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Seeing the Arab Spring through Counterrevolutionary Eyes

September 23, 2011

The Arab Spring that has swept across the Middle East and North Africa over the past year was presented in a recent talk at the Institute from the perspective of counterrevolutionaries and the motivation of preserving privilege. Toby Jones, assistant professor of history at Rutgers University and author of Desert Kingdom: How Oil and Water Forged Modern Saudi Arabia, drew upon Saudi Arabia’s case to spin a tale of elite fears and oil dependency. His lecture was the first of the new Human Security in the Middle East Seminar Series.

Saudi Arabia has long struggled to preserve a system of authoritarianism, Jones said. The ruling class continues to do all it can to protect its power and check resistance. Why? “The rulers sit atop a closed political system, where citizens have almost no influence,” said Jones. “Potential democratic change threatens the domestic ruling power’s strength … and the unbridled privileged access that comes with it,” he added.

Jones explained further how this system is manifested in the international political economy of oil, the basis of Saudi Arabia’s massive wealth. “High oil prices are necessary to sustain both the domestic political system and the patronage that fuels it,” he said. Essentially, scarcity is manufactured, and production is manipulated to garner the highest revenue, said Jones. “Given the logic of global capitalism, it would be shocking if countries like Saudi Arabia acted in any other way,” he added.

Because oil is the second most abundant liquid on the planet, Saudi Arabia’s real power stems from the perception that oil is a scarce resource. Riyadh understands that consumers’ appetite for oil is so great that its prices can continue to climb. The Saudis have correctly guessed that consumers’– and especially Americans’ – breaking point, at which the price of oil becomes truly unacceptable, is still quite distant from current prices.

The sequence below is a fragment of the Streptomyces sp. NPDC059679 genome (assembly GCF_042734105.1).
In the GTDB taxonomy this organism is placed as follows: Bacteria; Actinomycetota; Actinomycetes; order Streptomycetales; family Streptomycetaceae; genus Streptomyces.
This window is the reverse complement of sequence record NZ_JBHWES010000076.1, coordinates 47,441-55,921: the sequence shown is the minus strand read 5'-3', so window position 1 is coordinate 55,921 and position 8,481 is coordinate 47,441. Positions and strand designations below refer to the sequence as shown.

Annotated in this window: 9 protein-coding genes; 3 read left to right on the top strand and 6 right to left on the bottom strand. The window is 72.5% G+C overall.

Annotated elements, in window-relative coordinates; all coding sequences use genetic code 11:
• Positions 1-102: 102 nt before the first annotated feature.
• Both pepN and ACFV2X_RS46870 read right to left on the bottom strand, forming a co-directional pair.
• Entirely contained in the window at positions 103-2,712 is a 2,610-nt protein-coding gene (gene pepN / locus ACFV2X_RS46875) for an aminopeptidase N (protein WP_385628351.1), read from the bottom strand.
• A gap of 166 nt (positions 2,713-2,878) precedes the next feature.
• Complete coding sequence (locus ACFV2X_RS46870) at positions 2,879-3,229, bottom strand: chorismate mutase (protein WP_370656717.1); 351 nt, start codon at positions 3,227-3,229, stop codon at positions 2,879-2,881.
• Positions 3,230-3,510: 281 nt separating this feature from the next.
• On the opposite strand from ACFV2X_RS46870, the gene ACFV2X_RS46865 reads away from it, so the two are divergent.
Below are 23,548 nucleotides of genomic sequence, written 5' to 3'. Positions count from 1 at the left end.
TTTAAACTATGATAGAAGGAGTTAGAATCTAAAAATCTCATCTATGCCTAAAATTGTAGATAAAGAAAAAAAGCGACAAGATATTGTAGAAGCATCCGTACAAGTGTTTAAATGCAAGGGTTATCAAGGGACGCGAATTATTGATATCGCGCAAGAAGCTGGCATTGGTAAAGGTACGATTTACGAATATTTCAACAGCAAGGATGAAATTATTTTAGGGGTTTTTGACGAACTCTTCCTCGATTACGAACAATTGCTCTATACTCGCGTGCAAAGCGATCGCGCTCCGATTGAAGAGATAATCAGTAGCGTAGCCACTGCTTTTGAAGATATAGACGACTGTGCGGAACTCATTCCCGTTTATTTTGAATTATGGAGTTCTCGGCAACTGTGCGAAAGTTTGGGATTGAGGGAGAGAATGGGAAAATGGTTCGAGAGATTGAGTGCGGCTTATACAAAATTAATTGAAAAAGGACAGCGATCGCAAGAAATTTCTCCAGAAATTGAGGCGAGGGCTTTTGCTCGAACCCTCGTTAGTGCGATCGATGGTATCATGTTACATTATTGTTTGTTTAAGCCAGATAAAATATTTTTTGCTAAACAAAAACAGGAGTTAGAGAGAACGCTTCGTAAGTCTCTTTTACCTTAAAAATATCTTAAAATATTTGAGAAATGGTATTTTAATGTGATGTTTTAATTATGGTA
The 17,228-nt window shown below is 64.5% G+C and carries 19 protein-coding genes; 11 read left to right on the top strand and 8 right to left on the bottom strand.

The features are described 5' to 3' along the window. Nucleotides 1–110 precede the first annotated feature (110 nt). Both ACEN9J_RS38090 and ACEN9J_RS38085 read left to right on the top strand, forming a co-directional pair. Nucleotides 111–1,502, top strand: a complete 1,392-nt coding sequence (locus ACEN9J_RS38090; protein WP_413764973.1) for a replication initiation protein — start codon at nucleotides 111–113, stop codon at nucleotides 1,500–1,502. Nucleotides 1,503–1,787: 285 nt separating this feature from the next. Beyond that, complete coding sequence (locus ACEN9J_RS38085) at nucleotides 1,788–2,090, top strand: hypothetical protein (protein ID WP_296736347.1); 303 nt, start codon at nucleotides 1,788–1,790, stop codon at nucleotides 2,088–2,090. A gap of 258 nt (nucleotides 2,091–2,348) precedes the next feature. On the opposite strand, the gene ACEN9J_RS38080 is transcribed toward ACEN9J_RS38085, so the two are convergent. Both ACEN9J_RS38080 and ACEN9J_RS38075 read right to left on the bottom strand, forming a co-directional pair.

As a result, a unique political economy of oil has been perpetuated, which goes against the market fundamentals of supply and demand. Instead, psychology, uncertainty, and the perception of insecurity act as drivers, and the oil-for-arms relationship between the United States and its Middle East allies, justified in language of national security, ultimately incentivizes the US to make securing access to oil a top political objective.

Pulling back to the greater revolutionary movement in the Middle East, Jones said, “The US’s commitment to the preservation of the political status quo in the Persian Gulf has been disastrous for the Arab Spring.” Americans’ oil dependence has inadvertently affected the aid and success of the protests, particularly in Bahrain. Saudi leaders view the Arab Spring and the pro-democracy protests as “the single greatest threat to their rule in a generation,” thus influencing the strength of their own response and the nature of the US’s involvement, said Jones. 

Behind all of this remains an economic system “that serves the interests of a narrow set of elites” in both the Middle East and in the US, said Jones. “The Arab Spring represents a serious threat to this order,” he said, which makes guarding the ruling parties’ power an important part of the counterrevolutionary agenda. If in the end the counterrevolutionaries win, “the cost of victory will be high because it requires permanent violence, autocracy, Islamic radicalism and an enduring dependency on oil,” said Jones.

By Watson Institute Student Rapporteur Kaori Ogawa ‘12